Posted by Tom Foremski - May 11, 2011
Hewlett-Packard lovingly maintains the garage of a modest family home on a leafy street in Palo Alto because it's the birthplace of itself, and it's also where Silicon Valley was born.
Hewlett-Packard's founders worked in the 12 by 18 foot garage in 1938, before moving out to an office building in 1940.
It was a good while before what we call Silicon Valley came into being. The spark wasn't Hewlett-Packard but rather Fairchild Semiconductor, which was formed when eight top executives left Shockley Semiconductor in 1957.
Therese Poletti, columnist for MarketWatch, looks back at this seminal event:
When eight daring men decided in 1957 to leave their jobs en masse at Shockley Semiconductor and start their own company, there wasn't really a venture-capital industry or many start-up precedents to be found in California's Santa Clara Valley.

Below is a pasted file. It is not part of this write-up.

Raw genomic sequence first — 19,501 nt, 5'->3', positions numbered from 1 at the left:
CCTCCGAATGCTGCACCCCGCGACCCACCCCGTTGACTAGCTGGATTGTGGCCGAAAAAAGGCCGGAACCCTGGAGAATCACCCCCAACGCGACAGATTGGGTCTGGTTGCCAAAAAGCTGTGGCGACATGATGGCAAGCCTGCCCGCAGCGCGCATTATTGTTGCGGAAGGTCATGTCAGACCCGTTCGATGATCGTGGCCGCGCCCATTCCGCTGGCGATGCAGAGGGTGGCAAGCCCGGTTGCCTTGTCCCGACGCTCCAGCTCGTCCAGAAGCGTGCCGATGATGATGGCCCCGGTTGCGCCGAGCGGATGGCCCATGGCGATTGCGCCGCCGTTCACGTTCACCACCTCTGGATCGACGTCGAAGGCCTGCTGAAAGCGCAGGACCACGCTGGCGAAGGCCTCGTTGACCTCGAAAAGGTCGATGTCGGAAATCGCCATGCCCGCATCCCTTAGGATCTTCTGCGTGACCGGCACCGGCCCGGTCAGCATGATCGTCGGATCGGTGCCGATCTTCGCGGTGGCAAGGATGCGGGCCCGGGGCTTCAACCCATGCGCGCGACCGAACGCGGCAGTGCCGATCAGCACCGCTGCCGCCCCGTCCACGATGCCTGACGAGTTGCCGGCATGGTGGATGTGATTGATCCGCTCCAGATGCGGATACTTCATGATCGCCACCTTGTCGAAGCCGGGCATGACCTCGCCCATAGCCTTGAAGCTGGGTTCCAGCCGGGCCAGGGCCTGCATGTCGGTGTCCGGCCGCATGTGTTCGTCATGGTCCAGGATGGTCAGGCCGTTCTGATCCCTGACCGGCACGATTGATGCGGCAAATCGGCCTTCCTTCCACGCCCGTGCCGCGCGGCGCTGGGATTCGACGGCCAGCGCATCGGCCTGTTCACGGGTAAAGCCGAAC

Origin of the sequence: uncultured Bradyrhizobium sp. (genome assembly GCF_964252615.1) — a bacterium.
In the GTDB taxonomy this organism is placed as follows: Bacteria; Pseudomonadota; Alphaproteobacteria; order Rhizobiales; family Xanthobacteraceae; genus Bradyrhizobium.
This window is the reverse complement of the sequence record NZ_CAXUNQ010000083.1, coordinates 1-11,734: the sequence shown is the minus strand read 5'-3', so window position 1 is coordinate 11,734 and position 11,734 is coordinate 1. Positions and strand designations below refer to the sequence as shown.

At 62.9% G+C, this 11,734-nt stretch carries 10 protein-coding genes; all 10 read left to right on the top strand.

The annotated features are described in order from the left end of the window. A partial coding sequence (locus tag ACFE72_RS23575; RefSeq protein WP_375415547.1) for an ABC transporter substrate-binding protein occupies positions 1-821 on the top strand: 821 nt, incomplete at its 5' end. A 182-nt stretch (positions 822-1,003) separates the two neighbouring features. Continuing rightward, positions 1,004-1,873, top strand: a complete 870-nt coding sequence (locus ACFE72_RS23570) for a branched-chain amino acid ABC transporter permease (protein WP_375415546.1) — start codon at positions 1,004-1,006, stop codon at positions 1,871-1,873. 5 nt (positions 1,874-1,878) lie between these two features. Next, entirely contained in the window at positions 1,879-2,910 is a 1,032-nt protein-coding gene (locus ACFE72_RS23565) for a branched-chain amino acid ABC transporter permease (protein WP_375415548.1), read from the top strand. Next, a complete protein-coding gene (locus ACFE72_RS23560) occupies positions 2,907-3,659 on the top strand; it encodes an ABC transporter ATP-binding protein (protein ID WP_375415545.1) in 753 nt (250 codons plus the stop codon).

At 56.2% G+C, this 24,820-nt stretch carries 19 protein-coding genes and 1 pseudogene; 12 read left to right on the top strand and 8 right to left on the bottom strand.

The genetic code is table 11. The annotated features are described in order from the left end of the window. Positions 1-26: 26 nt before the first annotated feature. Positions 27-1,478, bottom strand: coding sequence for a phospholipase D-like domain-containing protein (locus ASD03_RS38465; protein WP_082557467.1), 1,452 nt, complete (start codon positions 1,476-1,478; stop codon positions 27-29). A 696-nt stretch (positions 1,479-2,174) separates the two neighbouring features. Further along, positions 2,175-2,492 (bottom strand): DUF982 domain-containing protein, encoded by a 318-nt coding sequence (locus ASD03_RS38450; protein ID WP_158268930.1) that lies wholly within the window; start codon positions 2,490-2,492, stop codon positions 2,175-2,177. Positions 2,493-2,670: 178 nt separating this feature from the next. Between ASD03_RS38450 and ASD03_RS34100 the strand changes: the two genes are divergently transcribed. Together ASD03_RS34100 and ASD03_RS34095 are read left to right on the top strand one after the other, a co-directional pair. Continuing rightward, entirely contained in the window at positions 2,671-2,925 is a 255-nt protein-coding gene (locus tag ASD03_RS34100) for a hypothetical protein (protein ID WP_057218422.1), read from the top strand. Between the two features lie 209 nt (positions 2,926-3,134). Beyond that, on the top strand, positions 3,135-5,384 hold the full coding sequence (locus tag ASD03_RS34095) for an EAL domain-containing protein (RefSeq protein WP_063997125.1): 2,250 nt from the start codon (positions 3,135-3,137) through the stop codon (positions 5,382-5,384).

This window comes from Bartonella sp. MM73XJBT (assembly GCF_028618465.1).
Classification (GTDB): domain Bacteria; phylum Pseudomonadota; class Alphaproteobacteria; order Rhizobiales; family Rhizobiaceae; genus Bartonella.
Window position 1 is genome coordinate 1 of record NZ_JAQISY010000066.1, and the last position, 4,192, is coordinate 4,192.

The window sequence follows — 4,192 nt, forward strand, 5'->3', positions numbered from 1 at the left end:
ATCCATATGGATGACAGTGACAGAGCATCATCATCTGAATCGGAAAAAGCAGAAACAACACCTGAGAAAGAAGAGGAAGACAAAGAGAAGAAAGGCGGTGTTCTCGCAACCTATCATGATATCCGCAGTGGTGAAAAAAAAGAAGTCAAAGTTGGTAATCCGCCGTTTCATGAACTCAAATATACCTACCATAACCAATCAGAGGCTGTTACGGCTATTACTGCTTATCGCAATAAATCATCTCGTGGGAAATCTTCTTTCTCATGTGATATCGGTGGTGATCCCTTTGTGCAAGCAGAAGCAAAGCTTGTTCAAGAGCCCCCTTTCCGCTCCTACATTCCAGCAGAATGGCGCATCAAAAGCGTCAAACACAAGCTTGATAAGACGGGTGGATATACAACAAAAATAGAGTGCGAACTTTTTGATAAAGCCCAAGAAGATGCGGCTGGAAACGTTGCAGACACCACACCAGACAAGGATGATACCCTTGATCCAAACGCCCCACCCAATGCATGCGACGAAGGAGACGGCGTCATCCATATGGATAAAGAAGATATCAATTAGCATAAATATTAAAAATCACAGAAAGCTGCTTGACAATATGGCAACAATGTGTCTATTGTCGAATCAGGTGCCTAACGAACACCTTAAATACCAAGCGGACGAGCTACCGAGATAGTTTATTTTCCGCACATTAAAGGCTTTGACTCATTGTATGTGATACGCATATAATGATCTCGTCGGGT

It is estimated by some that more than 400 companies can trace their roots to those "Fairchild Eight" as they are also called, the most famous being Robert Noyce and Gordon Moore, who left to co-found Intel Corp. in 1968.
Other famous "Fairchildren" include Jerry Sanders, a sales star at Fairchild, who left with a group of engineers to co-found Advanced Micro Devices Inc. in 1969.
Four of the original eight Fairchild co-founders are still living.
It's an interesting read. Ms Poletti spoke with Gordon Moore and there's lots of great information about William Shockley, (a Noble prize winner) and how his awful management style alienated his top engineers, which led to their departure en masse--hence the "traitors" tag.
If it wasn't for Mr Shockley's terrible management skills, the history of Silicon Valley might be a lot different today.